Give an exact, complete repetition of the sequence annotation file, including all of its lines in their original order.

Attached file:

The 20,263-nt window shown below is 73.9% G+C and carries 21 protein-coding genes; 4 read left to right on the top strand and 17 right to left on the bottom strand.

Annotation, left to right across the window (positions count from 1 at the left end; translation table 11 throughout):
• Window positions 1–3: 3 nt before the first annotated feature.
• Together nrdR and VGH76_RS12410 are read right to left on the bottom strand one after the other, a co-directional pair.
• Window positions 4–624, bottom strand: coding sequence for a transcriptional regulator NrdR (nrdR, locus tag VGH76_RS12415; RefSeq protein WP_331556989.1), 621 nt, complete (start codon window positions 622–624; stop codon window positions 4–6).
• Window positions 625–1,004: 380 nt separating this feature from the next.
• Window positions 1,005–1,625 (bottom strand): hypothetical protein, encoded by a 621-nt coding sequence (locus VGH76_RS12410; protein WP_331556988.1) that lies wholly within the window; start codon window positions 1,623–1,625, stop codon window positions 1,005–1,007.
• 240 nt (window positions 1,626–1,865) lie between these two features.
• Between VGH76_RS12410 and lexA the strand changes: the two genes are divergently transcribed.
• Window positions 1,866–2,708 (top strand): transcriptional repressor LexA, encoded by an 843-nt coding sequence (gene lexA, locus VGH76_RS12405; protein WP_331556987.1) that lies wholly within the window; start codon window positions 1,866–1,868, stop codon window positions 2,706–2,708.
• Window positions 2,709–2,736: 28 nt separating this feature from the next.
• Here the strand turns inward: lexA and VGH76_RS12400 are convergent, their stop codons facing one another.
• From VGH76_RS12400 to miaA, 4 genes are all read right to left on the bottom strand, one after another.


The 20,263-nt window shown below is 73.9% G+C and carries 21 protein-coding genes; 4 read left to right on the top strand and 17 right to left on the bottom strand.

Annotation, left to right across the window (positions count from 1 at the left end; translation table 11 throughout):
• Window positions 1–3: 3 nt before the first annotated feature.
• Together nrdR and VGH76_RS12410 are read right to left on the bottom strand one after the other, a co-directional pair.
• Window positions 4–624, bottom strand: coding sequence for a transcriptional regulator NrdR (nrdR, locus tag VGH76_RS12415; RefSeq protein WP_331556989.1), 621 nt, complete (start codon window positions 622–624; stop codon window positions 4–6).
• Window positions 625–1,004: 380 nt separating this feature from the next.
• Window positions 1,005–1,625 (bottom strand): hypothetical protein, encoded by a 621-nt coding sequence (locus VGH76_RS12410; protein WP_331556988.1) that lies wholly within the window; start codon window positions 1,623–1,625, stop codon window positions 1,005–1,007.
• 240 nt (window positions 1,626–1,865) lie between these two features.
• Between VGH76_RS12410 and lexA the strand changes: the two genes are divergently transcribed.
• Window positions 1,866–2,708 (top strand): transcriptional repressor LexA, encoded by an 843-nt coding sequence (gene lexA, locus VGH76_RS12405; protein WP_331556987.1) that lies wholly within the window; start codon window positions 1,866–1,868, stop codon window positions 2,706–2,708.
• Window positions 2,709–2,736: 28 nt separating this feature from the next.
• Here the strand turns inward: lexA and VGH76_RS12400 are convergent, their stop codons facing one another.
• From VGH76_RS12400 to miaA, 4 genes are all read right to left on the bottom strand, one after another.